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What are the Employee’s Responsibilities in the Performance Assessment Phase?

Both the manager and the individual have responsibilities in the performance assessment phase of the process, just as they do in each of the other phases. The individual has six key responsibilities:

1. Review your personal performance over the year.

2. Assess your performance and accomplishments against the development plan.

3. Prepare a list of your accomplishments and achievements and send it to your appraiser.

4. Write a self-appraisal using the appraisal form.

5. Consider any revisions needed to your key position responsibilities, goals, objectives, competencies, and development plans for the next performance review cycle.

6. Prepare for the performance review meeting.

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Review your personal performance over the year. Performance appraisal is not exclusively the responsibility of the manager. Each person regularly needs to ask himself the question, ‘‘How am I doing?’’ The advantage of a formal performance appraisal system is that it forces this beneficial review on at least an annual basis.

Assess your performance and accomplishments against the development plan. The manager’s assessment concentrates on how well the individual did in meeting job responsibilities—goals, objectives, competencies. The individual needs to do the same. Another area for the individual to closely focus on is how well she did in carrying out the development plans that were made at the start of the year.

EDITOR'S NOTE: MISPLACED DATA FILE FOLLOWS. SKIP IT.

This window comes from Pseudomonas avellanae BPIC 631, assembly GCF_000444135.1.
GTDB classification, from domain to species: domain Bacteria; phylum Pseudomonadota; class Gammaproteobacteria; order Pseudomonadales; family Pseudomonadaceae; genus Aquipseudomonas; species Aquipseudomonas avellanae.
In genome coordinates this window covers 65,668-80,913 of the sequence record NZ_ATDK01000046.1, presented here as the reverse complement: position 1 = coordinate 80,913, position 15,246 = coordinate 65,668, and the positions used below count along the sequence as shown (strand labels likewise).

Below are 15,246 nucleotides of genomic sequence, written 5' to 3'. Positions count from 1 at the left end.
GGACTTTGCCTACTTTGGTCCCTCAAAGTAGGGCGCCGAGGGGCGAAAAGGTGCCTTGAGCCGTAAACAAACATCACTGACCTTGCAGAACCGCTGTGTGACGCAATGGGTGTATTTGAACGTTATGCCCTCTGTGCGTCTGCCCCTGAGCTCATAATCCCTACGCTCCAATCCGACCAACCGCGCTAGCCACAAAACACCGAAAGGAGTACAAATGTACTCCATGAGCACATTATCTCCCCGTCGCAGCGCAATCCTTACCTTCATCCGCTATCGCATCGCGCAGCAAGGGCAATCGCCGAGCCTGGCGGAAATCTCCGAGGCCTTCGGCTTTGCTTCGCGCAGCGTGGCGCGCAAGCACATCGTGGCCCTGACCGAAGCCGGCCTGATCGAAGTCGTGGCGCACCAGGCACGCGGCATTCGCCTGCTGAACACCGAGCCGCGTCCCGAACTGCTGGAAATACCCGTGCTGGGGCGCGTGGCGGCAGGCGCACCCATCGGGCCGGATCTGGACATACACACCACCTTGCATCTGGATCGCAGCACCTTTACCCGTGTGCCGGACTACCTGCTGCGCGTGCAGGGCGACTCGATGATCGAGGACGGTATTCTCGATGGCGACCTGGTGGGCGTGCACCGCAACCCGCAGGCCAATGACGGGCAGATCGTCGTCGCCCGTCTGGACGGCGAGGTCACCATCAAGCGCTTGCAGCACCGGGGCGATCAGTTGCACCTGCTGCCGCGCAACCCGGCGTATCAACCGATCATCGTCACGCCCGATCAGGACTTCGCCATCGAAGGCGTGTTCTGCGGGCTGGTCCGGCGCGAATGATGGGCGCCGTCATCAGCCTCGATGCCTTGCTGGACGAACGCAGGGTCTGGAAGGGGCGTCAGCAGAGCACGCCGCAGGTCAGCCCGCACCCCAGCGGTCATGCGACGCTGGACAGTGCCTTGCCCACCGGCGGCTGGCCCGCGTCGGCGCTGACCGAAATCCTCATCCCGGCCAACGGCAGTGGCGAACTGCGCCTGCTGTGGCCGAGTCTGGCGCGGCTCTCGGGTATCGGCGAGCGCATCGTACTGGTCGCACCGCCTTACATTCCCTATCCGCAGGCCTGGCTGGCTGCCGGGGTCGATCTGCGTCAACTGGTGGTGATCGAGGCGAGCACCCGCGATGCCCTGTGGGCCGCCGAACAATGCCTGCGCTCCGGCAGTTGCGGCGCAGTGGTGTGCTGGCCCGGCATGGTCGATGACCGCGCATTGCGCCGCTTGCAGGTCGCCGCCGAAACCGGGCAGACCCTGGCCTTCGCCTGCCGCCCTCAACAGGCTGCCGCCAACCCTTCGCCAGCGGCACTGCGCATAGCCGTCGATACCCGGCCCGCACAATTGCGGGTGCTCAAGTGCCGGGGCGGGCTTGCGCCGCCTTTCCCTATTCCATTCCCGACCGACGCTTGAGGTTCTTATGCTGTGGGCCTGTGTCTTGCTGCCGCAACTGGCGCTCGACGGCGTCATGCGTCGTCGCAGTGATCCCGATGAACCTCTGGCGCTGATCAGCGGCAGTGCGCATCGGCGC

Prepare a list of your accomplishments and achievements and send it to your appraiser. Whether or not the manager requests the individual to write an accomplishments list, the wise individual in every organization always keeps track of her major successes and achievements (and makes sure that the manager is aware of them).

Write a self-appraisal using the appraisal form. Again, whether or not the organization requires self-appraisal as part of the performance evaluation process, it’s a good idea for the individual to draft a self-appraisal before sitting down for the formal performance review.

Consider any revisions needed to your key position, responsibilities, goals, objectives, competencies, and development plans for the next performance review cycle. Creating an accomplishments list and writing a self-appraisal uncovers areas of the job that have changed since the original performance-planning meeting was held. Some projects have been finished; some goals have been achieved or abandoned. Some key job responsibilities have shifted in importance. The annual performance appraisal review is the ideal time to recognize job changes and discuss how the job will be different in the upcoming year.

Prepare for the performance review meeting. Each individual should ask herself: What do I want to get out of this performance review? What are the questions that I want to get the answers to? What are the accomplishments over the year that I want to make sure my boss recognizes? What do I need to do to be a prime candidate the next time a promotional opportunity comes around?